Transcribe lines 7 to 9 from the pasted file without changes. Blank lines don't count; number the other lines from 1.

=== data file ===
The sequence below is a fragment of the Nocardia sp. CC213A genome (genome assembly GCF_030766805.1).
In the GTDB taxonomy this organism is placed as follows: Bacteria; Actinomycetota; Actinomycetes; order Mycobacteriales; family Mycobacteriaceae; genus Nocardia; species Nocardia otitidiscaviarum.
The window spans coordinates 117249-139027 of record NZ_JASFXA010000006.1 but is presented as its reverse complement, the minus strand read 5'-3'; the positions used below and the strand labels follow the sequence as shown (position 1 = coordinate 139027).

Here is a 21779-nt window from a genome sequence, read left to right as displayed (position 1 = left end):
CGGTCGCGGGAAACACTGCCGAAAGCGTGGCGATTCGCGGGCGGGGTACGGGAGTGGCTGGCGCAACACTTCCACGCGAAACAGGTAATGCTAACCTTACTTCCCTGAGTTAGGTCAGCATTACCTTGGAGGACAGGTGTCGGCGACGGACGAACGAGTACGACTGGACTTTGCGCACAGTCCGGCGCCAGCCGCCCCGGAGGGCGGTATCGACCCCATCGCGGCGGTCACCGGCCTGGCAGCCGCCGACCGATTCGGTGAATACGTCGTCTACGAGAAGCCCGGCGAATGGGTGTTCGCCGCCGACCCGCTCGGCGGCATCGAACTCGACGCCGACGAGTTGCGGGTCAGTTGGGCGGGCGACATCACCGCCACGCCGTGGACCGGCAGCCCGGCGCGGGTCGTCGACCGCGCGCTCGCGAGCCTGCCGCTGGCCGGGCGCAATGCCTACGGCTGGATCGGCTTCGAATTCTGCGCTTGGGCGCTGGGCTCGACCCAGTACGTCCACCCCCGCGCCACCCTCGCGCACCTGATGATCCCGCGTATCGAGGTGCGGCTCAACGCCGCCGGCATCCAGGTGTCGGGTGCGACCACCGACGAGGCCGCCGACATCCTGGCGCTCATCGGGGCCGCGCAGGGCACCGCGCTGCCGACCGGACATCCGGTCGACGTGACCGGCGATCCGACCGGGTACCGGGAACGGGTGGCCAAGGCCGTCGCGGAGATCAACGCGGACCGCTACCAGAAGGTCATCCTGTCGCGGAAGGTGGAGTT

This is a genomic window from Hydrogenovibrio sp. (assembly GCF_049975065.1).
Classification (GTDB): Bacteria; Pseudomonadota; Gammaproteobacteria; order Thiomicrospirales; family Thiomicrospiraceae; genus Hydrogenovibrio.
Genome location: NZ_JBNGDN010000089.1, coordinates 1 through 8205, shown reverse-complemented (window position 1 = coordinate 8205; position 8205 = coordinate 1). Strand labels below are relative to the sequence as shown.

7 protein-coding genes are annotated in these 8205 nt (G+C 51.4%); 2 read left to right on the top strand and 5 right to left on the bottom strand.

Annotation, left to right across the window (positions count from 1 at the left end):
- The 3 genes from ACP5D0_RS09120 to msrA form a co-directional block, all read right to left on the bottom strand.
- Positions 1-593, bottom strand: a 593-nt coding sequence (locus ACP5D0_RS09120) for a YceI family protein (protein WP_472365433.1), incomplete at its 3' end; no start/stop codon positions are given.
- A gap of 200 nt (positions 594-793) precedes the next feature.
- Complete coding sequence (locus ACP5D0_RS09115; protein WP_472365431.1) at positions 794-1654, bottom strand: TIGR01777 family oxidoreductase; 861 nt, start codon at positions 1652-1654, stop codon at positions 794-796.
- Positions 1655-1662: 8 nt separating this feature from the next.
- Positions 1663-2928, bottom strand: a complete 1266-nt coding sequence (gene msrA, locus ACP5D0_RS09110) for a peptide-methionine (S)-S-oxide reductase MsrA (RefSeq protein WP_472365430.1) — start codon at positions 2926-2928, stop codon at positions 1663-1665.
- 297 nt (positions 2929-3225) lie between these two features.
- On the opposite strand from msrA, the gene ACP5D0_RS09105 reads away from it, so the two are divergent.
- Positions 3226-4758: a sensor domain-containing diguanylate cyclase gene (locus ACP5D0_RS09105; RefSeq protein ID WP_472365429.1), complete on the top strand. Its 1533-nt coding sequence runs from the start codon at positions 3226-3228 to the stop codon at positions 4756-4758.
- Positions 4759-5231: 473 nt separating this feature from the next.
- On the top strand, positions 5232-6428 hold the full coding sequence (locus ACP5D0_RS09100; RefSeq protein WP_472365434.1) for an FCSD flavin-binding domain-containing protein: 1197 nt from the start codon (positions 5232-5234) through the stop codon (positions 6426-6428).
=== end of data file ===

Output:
Classification (GTDB): Bacteria; Pseudomonadota; Gammaproteobacteria; order Thiomicrospirales; family Thiomicrospiraceae; genus Hydrogenovibrio.
Genome location: NZ_JBNGDN010000089.1, coordinates 1 through 8205, shown reverse-complemented (window position 1 = coordinate 8205; position 8205 = coordinate 1). Strand labels below are relative to the sequence as shown.

7 protein-coding genes are annotated in these 8205 nt (G+C 51.4%); 2 read left to right on the top strand and 5 right to left on the bottom strand.